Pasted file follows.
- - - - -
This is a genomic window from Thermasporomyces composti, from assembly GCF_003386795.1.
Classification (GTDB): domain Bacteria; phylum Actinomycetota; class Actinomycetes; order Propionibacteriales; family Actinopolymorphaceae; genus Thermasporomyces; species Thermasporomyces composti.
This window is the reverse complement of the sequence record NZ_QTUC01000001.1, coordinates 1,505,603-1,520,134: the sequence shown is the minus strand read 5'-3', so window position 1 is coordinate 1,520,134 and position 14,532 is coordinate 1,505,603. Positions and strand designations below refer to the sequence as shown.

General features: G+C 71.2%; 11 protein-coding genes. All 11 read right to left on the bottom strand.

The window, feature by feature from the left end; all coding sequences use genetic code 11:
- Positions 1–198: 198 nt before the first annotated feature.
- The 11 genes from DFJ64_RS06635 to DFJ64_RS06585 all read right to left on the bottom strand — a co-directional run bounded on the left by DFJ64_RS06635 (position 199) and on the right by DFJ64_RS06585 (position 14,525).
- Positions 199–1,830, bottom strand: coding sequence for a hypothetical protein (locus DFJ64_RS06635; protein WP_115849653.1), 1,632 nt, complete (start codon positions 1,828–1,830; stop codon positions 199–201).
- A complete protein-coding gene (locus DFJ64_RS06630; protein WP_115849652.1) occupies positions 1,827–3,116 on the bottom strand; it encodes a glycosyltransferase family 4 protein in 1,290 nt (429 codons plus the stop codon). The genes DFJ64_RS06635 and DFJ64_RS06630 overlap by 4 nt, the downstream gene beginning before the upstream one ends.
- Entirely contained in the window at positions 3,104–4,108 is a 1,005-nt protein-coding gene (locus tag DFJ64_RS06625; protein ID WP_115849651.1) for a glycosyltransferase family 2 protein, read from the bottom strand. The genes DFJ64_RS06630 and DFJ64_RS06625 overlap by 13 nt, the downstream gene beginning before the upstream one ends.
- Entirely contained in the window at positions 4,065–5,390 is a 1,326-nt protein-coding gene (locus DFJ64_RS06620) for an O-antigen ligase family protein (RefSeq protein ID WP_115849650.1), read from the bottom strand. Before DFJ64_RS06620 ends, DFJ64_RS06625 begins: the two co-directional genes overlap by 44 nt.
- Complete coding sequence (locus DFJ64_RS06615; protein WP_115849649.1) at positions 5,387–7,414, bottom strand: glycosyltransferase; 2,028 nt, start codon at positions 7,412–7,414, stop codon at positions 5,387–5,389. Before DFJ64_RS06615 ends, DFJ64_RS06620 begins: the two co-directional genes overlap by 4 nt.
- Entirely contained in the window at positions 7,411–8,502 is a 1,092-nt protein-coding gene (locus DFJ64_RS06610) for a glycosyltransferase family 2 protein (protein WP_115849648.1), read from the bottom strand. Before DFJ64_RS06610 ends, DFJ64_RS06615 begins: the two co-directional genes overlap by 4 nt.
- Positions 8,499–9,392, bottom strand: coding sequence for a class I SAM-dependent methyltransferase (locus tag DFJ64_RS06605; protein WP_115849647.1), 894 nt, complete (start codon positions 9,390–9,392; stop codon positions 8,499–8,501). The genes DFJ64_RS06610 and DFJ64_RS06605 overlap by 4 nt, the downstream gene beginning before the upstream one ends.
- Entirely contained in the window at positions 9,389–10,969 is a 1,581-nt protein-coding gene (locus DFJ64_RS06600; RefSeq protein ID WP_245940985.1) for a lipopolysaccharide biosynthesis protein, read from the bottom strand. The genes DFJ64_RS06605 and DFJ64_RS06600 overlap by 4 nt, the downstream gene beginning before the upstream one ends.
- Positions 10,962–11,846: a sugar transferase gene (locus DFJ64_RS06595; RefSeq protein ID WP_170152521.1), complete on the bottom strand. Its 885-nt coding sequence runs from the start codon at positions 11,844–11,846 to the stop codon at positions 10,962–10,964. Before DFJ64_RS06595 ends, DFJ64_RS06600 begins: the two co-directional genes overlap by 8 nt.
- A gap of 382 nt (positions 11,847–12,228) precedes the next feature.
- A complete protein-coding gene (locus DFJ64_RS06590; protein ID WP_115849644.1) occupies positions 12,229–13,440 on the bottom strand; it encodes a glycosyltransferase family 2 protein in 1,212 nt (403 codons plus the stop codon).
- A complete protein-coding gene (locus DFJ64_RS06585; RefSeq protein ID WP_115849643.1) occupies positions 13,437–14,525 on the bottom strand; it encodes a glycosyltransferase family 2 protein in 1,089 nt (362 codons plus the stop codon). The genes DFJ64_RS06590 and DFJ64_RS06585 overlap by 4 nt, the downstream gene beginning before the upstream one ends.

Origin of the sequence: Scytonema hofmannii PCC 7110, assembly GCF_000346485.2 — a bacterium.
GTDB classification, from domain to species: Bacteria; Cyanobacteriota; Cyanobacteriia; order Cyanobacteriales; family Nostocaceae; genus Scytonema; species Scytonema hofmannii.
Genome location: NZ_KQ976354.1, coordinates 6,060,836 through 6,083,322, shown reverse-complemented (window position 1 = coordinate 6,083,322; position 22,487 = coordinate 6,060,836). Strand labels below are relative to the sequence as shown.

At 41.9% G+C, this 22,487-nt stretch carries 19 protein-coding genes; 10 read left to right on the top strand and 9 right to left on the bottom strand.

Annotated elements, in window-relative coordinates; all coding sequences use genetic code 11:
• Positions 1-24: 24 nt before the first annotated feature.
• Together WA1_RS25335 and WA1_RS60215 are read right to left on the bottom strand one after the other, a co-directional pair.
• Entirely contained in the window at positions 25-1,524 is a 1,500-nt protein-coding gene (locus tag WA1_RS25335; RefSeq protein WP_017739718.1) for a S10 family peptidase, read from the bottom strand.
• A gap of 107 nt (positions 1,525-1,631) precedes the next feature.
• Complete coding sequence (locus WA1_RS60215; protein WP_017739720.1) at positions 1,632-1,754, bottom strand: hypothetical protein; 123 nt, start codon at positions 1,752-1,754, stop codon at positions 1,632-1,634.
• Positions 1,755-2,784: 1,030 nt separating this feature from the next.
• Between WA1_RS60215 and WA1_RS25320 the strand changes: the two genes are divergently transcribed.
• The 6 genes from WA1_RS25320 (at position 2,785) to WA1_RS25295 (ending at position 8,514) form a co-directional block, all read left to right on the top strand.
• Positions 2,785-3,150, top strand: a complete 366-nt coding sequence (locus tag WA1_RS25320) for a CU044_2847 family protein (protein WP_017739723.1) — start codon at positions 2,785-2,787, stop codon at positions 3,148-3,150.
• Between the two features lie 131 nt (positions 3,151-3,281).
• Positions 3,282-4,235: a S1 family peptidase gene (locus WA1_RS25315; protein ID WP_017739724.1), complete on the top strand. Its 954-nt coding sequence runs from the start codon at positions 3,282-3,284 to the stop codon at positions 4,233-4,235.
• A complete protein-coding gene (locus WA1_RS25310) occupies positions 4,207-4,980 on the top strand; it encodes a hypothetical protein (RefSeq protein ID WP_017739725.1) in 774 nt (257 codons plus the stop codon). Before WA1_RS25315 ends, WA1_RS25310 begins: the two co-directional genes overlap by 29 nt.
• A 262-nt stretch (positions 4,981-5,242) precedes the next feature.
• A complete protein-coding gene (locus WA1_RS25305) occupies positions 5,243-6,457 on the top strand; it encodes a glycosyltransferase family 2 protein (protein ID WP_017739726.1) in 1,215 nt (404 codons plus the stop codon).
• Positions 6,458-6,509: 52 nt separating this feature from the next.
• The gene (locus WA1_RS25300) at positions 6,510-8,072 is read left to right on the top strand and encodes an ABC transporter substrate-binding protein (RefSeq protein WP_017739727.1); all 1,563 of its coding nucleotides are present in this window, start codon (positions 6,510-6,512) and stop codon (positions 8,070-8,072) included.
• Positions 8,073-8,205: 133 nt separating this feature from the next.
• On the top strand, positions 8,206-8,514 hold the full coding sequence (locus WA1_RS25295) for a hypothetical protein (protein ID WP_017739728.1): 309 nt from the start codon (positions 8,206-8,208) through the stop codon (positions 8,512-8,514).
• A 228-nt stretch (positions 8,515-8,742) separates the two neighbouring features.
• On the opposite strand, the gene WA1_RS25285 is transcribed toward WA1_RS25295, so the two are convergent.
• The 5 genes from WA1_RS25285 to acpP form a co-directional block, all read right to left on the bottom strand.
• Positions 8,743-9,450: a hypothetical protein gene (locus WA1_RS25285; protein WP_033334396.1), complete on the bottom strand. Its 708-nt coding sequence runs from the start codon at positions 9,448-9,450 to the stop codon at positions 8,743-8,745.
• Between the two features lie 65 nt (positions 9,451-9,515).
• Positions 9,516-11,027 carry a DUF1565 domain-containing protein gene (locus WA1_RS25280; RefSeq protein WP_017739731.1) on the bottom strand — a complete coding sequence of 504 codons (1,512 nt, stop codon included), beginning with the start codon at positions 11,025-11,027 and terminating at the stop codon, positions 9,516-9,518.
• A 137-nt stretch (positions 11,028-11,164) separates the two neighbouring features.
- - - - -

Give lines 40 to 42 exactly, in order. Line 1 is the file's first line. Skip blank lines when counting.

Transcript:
• The gene (locus WA1_RS25300) at positions 6,510-8,072 is read left to right on the top strand and encodes an ABC transporter substrate-binding protein (RefSeq protein WP_017739727.1); all 1,563 of its coding nucleotides are present in this window, start codon (positions 6,510-6,512) and stop codon (positions 8,070-8,072) included.
• Positions 8,073-8,205: 133 nt separating this feature from the next.
• On the top strand, positions 8,206-8,514 hold the full coding sequence (locus WA1_RS25295) for a hypothetical protein (protein ID WP_017739728.1): 309 nt from the start codon (positions 8,206-8,208) through the stop codon (positions 8,512-8,514).